In the midst of Californias prolonged decline, it has become fashionable of late for fatalists to pronounce the state ungovernable. If thats true, it took some doing. Not only is California a state where the government has contemplated regulating everything from the sale of Mylar balloons to whether high school students can buy Gatorade, its also a place where everyone gets to govern—thanks to a robust system of direct democracy.
Golden State voters can approve or reject public-policy changes at the ballot box through the use of the initiative and referendum. They can also remove unpopular elected officials with the less frequently employed recall, made famous when it chased out Governor Gray Davis in 2003. While nearly half of U.S. states have an initiative process of some kind, nowhere is it as central to the political process as in California, where, in 2010 alone, 14 issues appeared on the ballot. As a result, voters constitute a de facto fourth branch of government. This convoluted structure is no passing fancy, either: 2011 marked the 100th anniversary of the adoption of the initiative, the referendum, and the recall.
These measures were introduced in the salad days of the early Progressive movement, when California Governor Hiram Johnson (who would eventually serve as Theodore Roosevelts running mate on the Bull Moose presidential ticket of 1912) pressed for their implementation as a firewall against political domination by special interests—particularly those of the well-heeled railroads. Johnsons defense of the proposals, delivered in his 1911 inaugural address, remains the best articulation of the rationale for Californias direct democracy:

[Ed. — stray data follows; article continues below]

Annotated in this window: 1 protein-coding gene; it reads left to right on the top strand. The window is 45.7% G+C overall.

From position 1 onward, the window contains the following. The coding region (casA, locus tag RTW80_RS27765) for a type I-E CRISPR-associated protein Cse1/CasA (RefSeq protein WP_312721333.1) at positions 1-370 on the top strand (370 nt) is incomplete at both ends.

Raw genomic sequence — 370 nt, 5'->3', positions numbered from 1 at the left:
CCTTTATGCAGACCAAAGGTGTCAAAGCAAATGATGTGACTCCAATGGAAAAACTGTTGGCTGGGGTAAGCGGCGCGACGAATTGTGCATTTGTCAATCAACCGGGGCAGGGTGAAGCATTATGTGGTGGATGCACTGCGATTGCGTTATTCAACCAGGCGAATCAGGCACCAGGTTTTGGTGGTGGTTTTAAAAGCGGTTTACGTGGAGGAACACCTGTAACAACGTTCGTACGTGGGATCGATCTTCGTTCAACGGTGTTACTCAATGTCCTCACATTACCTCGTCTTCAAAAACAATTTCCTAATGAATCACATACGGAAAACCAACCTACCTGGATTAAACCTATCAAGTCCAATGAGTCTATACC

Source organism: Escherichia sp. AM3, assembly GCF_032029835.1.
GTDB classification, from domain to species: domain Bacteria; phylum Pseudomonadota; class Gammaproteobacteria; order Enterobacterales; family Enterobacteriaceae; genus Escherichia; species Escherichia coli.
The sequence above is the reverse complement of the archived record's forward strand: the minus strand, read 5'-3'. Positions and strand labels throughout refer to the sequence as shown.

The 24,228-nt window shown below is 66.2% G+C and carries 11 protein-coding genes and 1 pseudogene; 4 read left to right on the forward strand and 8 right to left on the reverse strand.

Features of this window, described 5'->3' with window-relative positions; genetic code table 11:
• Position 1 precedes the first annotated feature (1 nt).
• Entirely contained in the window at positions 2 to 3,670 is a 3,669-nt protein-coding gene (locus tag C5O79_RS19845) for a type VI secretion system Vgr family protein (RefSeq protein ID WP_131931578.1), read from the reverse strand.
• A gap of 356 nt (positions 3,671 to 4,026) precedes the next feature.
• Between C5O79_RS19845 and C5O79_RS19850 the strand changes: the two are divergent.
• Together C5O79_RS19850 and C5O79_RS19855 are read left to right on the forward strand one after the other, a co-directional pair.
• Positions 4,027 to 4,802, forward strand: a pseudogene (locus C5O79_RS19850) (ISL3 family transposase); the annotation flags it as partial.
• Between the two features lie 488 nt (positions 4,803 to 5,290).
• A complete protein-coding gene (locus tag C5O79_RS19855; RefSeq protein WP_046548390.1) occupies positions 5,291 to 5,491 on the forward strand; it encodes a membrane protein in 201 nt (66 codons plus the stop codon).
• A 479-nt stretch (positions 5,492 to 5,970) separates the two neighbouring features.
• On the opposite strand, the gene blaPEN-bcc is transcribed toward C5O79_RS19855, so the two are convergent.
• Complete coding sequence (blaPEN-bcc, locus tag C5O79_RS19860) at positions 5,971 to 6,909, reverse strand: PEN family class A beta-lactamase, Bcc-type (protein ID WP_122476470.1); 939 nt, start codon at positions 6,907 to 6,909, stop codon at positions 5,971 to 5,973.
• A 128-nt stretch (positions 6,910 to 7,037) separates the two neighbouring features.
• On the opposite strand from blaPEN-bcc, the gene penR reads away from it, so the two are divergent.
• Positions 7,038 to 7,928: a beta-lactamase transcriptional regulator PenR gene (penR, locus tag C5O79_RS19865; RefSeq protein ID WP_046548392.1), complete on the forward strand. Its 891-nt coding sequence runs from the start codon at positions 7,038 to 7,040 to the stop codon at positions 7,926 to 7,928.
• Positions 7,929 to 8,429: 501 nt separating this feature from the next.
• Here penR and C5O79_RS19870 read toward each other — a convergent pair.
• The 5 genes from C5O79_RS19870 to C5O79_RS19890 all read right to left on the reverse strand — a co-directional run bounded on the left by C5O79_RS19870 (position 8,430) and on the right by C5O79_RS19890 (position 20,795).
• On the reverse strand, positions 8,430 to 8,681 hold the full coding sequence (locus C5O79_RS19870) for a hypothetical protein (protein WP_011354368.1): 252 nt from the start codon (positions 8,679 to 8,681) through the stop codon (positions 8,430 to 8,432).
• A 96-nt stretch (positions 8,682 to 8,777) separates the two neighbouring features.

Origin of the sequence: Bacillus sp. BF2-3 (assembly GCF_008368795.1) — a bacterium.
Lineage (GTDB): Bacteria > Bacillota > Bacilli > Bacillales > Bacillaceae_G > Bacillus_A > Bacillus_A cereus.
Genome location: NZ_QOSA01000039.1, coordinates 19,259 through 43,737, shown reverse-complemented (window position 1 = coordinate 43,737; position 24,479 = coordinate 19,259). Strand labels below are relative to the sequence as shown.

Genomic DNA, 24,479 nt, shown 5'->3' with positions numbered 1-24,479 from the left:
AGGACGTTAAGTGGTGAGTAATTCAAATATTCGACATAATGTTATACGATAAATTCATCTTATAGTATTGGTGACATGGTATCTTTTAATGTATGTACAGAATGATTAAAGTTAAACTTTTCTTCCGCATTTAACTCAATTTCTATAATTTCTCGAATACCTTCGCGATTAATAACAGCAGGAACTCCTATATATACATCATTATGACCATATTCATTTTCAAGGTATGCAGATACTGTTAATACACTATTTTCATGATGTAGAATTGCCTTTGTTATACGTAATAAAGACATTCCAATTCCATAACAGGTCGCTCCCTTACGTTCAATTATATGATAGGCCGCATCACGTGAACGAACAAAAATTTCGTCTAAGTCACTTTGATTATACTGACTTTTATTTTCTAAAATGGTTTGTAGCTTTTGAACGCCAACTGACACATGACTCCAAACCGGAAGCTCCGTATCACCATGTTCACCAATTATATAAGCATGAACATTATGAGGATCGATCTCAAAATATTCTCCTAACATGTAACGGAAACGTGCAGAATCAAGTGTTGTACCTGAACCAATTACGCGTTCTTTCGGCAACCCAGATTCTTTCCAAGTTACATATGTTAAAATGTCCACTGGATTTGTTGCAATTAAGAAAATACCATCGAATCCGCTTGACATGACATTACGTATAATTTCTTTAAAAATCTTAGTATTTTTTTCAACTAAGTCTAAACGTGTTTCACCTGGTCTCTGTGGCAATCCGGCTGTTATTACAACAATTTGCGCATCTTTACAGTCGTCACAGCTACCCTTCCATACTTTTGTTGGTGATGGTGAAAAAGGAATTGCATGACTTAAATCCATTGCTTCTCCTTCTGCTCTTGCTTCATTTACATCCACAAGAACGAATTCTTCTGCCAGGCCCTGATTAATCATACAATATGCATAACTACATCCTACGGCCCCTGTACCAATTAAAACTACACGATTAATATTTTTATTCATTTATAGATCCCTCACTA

I commend to you the proposition that, after all, the initiative and the referendum depend on our confidence in the people and in their ability to govern. The opponents of direct legislation and the recall, however they may phrase their opposition, in reality believe the people cannot be trusted. On the other hand, those of us who espouse these measures do so because of our deep-rooted belief in popular government, and not only in the right of the people to govern, but in their ability to govern; and this leads us logically to the belief that if the people have the right, the ability, and the intelligence to elect, they have as well the right, ability, and intelligence to reject or to recall.
While Johnsons thesis has had its detractors in the century since direct democracy took hold in California, the most powerful rebuttal may have predated the progressive governor by over a century. Writing in Federalist No. 10, James Madison contrasted the ideal of direct democracy with that of a republic, noting that the latter could refine and enlarge the public views, by passing them through the medium of a chosen body of citizens, whose wisdom may best discern the true interest of their country, and whose patriotism and love of justice will be least likely to sacrifice it to temporary or partial considerations. Under such a regulation, it may well happen that the public voice, pronounced by the representatives of the people, will be more consonant to the public good than if pronounced by the people themselves, convened for the purpose.
For the average Californian, Madisons exhortation of republican virtues may sound naive. Far from being perceived as stewards of the public good, the state legislatures most recent approval ratings have hovered around 14 percent—and thats an improvement from last year, when they reached single digits for the first time in history. By contrast, recent polling by the Public Policy Institute of California puts public approval of the initiative process at a hearty 75 percent. Does the ineffectiveness of the state legislature prove the need for direct democracy? Or is it the initiative process itself that renders the Golden States elected officials inert?